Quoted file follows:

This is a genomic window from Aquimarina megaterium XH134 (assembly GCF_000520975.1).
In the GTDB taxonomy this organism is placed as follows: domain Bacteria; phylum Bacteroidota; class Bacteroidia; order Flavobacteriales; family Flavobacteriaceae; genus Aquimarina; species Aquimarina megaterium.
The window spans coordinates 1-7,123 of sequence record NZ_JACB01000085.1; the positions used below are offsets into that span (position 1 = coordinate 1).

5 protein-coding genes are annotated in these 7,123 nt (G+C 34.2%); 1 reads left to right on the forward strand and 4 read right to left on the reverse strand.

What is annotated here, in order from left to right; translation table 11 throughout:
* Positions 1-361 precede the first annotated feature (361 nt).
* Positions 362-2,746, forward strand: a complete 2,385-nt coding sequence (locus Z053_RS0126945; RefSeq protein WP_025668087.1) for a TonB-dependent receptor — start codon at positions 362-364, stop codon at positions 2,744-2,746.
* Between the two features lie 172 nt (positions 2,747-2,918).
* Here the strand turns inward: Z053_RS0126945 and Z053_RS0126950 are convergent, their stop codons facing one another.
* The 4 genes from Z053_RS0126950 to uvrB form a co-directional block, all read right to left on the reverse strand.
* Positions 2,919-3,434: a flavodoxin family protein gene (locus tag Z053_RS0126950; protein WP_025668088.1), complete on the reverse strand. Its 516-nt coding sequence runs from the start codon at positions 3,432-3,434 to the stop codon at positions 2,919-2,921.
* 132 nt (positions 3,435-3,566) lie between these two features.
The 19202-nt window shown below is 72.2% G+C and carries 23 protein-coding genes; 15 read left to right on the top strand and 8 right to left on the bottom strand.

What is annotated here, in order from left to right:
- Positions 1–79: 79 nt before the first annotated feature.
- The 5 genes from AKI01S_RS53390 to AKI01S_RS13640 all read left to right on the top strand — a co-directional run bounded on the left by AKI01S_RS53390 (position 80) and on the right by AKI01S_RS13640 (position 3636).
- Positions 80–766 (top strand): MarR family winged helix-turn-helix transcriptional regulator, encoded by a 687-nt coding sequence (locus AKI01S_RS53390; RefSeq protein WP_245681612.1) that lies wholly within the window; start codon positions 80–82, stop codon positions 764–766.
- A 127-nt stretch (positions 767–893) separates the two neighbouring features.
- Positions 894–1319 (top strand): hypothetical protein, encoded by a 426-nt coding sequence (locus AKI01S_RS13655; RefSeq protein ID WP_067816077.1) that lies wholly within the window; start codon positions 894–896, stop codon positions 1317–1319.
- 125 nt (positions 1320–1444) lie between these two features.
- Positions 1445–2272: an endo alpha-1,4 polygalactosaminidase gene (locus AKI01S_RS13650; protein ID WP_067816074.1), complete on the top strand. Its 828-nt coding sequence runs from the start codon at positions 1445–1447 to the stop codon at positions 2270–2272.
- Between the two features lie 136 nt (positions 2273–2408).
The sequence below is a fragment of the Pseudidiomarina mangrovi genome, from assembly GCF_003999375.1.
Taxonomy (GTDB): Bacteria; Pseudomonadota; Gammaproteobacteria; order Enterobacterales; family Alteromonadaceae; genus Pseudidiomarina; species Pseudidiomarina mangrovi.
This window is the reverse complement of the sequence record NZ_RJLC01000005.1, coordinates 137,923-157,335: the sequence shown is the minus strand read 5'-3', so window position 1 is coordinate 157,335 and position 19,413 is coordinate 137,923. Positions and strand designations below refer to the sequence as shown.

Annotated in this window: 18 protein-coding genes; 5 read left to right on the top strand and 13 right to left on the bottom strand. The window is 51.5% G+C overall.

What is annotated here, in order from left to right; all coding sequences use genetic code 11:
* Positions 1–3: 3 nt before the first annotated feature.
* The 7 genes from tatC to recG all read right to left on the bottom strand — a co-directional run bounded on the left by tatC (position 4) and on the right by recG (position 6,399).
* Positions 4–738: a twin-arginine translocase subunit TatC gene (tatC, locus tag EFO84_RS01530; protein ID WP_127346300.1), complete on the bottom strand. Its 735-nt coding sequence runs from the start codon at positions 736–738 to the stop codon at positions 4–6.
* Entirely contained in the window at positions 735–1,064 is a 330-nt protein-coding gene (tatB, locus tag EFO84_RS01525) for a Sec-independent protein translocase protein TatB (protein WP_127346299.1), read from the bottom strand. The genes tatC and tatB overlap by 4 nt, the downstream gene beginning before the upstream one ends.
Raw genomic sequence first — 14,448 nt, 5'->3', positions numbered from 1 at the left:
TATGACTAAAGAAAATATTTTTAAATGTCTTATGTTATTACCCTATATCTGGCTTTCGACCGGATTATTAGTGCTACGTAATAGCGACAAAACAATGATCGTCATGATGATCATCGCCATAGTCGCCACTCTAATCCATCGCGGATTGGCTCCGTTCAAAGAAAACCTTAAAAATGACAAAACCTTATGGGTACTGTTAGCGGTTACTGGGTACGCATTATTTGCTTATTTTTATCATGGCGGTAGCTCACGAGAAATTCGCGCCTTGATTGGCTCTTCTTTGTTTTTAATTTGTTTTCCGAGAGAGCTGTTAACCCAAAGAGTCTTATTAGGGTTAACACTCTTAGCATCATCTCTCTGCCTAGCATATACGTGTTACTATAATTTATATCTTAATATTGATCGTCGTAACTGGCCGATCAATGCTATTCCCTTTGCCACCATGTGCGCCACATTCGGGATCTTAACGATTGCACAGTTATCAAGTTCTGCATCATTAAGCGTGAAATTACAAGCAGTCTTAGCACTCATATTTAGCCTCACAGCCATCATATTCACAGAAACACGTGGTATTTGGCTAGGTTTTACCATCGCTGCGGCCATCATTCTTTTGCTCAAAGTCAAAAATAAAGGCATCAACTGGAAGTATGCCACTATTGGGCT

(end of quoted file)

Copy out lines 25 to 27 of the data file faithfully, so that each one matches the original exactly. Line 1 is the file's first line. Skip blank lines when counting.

This window is the reverse complement of the sequence record NZ_RJLC01000005.1, coordinates 137,923-157,335: the sequence shown is the minus strand read 5'-3', so window position 1 is coordinate 157,335 and position 19,413 is coordinate 137,923. Positions and strand designations below refer to the sequence as shown.

Annotated in this window: 18 protein-coding genes; 5 read left to right on the top strand and 13 right to left on the bottom strand. The window is 51.5% G+C overall.

What is annotated here, in order from left to right; all coding sequences use genetic code 11: